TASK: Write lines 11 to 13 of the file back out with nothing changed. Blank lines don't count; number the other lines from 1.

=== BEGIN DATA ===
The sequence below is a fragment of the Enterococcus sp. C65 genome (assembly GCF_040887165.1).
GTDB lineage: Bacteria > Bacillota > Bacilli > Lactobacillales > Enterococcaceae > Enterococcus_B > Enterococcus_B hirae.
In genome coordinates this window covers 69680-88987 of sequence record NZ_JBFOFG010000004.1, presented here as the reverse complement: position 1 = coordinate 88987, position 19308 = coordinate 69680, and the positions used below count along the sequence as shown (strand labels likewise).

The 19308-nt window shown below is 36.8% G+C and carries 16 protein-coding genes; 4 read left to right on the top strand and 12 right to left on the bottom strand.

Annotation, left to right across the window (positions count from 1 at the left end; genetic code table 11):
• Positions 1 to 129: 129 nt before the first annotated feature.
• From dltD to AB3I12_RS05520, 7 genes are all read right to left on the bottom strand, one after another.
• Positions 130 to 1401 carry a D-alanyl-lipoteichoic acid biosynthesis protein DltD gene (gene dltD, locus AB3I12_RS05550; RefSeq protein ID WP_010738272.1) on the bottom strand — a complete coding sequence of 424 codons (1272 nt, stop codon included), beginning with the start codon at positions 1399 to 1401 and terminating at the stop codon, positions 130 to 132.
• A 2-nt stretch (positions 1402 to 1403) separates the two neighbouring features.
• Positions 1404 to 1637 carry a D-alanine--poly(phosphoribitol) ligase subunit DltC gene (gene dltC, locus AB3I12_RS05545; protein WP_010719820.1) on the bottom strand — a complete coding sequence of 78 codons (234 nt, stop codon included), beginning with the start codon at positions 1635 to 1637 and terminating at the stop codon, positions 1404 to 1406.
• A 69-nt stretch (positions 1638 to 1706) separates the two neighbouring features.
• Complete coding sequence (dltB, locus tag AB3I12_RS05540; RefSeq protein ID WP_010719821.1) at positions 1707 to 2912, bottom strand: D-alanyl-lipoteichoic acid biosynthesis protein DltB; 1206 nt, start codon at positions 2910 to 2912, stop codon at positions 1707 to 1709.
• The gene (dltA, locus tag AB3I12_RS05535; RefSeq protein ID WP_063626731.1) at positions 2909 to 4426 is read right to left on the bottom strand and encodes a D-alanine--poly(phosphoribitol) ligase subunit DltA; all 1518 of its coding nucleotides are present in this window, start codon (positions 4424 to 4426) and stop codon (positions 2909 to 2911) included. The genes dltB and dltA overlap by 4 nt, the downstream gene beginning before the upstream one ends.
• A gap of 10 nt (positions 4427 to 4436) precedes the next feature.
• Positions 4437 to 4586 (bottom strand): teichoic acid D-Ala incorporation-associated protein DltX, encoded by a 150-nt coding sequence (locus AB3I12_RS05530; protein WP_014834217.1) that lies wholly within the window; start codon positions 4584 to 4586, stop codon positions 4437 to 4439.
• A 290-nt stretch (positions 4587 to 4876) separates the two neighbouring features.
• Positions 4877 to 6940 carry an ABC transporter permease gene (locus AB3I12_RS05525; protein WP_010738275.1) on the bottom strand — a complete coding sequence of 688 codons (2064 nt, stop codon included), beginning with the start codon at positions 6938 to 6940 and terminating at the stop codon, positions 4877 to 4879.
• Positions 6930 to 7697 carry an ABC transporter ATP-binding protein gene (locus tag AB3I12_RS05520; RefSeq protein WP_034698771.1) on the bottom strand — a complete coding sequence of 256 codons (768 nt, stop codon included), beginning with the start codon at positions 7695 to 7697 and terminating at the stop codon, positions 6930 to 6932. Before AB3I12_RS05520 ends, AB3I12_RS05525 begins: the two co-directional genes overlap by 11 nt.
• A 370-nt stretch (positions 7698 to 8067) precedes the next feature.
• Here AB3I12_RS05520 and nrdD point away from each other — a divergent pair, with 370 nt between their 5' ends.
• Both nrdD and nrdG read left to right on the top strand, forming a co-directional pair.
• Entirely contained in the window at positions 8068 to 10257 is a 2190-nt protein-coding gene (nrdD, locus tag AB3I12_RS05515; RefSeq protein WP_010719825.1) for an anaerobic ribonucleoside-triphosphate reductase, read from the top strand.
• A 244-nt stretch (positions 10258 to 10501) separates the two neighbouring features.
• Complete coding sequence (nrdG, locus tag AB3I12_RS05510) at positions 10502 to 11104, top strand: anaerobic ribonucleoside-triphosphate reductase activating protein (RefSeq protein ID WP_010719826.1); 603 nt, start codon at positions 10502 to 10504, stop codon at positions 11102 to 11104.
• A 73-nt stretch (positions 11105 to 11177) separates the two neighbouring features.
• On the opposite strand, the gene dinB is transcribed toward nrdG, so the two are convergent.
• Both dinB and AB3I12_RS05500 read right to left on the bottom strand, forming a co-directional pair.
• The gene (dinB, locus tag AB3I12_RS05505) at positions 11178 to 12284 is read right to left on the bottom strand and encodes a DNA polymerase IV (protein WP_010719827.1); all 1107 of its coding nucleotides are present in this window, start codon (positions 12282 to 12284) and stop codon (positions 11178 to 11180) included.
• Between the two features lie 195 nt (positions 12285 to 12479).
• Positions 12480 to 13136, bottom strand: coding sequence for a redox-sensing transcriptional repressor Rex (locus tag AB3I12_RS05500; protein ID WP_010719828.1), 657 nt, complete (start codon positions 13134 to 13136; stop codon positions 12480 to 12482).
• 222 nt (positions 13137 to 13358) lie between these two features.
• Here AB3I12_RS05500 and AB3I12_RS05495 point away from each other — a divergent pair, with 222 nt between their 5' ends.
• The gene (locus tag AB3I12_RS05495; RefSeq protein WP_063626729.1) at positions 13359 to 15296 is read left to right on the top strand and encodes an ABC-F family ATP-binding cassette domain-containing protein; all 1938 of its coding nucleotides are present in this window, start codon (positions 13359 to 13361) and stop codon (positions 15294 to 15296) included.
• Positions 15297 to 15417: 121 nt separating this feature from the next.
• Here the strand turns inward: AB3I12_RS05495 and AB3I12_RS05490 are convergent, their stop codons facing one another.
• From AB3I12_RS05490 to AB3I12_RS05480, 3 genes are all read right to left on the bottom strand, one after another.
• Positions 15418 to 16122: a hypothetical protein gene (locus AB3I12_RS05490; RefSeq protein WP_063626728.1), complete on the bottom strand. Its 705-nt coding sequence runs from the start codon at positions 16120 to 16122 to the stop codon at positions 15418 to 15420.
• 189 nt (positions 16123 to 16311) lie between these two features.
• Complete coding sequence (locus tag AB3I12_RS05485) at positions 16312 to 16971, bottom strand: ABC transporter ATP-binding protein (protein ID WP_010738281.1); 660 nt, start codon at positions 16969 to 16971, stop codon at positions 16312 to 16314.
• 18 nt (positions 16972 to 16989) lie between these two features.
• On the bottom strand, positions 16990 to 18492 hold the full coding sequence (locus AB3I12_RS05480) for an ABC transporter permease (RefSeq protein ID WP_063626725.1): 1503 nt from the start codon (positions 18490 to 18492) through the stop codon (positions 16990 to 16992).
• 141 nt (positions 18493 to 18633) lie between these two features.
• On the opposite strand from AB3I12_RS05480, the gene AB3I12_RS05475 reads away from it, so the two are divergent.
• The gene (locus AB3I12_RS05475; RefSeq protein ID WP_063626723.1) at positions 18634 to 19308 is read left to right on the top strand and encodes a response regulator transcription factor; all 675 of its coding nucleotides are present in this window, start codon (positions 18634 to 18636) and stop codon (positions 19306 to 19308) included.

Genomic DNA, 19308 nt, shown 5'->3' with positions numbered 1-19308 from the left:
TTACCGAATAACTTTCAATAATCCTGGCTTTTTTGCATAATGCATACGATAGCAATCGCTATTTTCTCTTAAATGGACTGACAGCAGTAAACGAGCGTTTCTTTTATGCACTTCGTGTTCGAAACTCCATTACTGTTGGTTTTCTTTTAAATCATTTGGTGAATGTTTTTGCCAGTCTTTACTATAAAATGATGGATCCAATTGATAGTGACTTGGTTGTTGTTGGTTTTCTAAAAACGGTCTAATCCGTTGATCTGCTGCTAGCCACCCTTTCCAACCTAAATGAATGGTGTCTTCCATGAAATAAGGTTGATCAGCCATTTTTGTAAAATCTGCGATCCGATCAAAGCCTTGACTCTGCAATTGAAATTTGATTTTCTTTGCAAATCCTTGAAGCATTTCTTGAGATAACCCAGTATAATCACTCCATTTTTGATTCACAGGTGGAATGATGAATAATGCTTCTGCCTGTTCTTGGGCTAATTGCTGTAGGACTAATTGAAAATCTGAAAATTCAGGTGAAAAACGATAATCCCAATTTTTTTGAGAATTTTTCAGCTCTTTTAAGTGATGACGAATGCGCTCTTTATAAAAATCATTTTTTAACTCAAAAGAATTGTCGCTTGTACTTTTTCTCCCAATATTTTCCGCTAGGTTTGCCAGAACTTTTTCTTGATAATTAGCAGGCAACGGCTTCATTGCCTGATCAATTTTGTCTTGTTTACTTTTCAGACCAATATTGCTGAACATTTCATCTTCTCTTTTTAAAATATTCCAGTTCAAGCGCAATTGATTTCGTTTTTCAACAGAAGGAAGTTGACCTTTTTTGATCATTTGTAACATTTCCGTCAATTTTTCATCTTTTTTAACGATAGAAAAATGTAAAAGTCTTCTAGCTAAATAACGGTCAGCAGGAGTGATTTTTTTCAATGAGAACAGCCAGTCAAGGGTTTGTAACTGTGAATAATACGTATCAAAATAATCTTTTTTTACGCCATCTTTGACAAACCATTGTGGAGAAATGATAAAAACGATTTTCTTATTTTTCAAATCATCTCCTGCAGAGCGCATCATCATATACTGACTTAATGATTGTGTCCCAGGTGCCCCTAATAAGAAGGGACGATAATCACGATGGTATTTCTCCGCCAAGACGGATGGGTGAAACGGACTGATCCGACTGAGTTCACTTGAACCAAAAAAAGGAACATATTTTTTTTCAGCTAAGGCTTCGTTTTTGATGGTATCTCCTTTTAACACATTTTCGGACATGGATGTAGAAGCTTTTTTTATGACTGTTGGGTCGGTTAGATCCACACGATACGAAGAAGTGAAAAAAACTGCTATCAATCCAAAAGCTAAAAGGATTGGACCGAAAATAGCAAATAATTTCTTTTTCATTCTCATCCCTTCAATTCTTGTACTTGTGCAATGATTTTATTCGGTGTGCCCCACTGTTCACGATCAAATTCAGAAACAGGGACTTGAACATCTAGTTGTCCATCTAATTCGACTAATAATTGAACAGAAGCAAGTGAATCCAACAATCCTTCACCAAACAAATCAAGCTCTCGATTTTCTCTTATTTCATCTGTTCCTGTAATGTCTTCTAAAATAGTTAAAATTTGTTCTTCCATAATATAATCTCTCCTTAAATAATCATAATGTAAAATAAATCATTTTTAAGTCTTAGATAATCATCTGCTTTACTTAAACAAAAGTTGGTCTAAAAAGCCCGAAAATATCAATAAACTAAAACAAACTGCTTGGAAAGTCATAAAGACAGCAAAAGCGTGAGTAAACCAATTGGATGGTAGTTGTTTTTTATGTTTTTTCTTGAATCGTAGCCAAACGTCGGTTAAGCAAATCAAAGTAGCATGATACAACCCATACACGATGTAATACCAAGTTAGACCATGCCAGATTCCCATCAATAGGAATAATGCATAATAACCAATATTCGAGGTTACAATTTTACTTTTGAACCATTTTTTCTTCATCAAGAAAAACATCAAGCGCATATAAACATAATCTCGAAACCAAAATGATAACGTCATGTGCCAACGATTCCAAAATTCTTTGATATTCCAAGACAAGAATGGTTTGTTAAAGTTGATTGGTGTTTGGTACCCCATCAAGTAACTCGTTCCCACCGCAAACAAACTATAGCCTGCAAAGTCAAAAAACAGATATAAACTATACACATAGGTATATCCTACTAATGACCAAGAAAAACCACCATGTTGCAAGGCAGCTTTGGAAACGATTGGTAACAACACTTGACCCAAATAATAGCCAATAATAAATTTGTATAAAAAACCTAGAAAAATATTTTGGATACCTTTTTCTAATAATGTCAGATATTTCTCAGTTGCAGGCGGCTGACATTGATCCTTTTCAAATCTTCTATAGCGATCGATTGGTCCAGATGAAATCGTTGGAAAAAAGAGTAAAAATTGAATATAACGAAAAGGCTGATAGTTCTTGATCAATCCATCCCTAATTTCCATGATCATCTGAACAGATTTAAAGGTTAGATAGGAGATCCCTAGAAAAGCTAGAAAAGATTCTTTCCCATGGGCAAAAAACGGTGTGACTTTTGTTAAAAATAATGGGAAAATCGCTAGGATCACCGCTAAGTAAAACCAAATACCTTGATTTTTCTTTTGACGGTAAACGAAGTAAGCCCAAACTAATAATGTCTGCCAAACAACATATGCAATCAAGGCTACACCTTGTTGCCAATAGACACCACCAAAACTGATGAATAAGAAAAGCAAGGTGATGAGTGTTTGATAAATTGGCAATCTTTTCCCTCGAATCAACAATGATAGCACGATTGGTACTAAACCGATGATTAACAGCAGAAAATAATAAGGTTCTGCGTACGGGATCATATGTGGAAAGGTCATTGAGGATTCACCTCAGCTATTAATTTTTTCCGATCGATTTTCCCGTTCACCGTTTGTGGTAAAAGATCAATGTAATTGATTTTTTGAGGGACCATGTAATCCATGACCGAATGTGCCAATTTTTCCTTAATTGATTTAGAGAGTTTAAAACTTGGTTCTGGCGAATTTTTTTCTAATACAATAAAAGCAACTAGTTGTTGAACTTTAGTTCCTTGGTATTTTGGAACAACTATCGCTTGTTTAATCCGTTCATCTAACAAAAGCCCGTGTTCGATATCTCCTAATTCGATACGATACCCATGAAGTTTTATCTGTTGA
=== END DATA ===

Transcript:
• A 69-nt stretch (positions 1638 to 1706) separates the two neighbouring features.
• Complete coding sequence (dltB, locus tag AB3I12_RS05540; RefSeq protein ID WP_010719821.1) at positions 1707 to 2912, bottom strand: D-alanyl-lipoteichoic acid biosynthesis protein DltB; 1206 nt, start codon at positions 2910 to 2912, stop codon at positions 1707 to 1709.
• The gene (dltA, locus tag AB3I12_RS05535; RefSeq protein ID WP_063626731.1) at positions 2909 to 4426 is read right to left on the bottom strand and encodes a D-alanine--poly(phosphoribitol) ligase subunit DltA; all 1518 of its coding nucleotides are present in this window, start codon (positions 4424 to 4426) and stop codon (positions 2909 to 2911) included. The genes dltB and dltA overlap by 4 nt, the downstream gene beginning before the upstream one ends.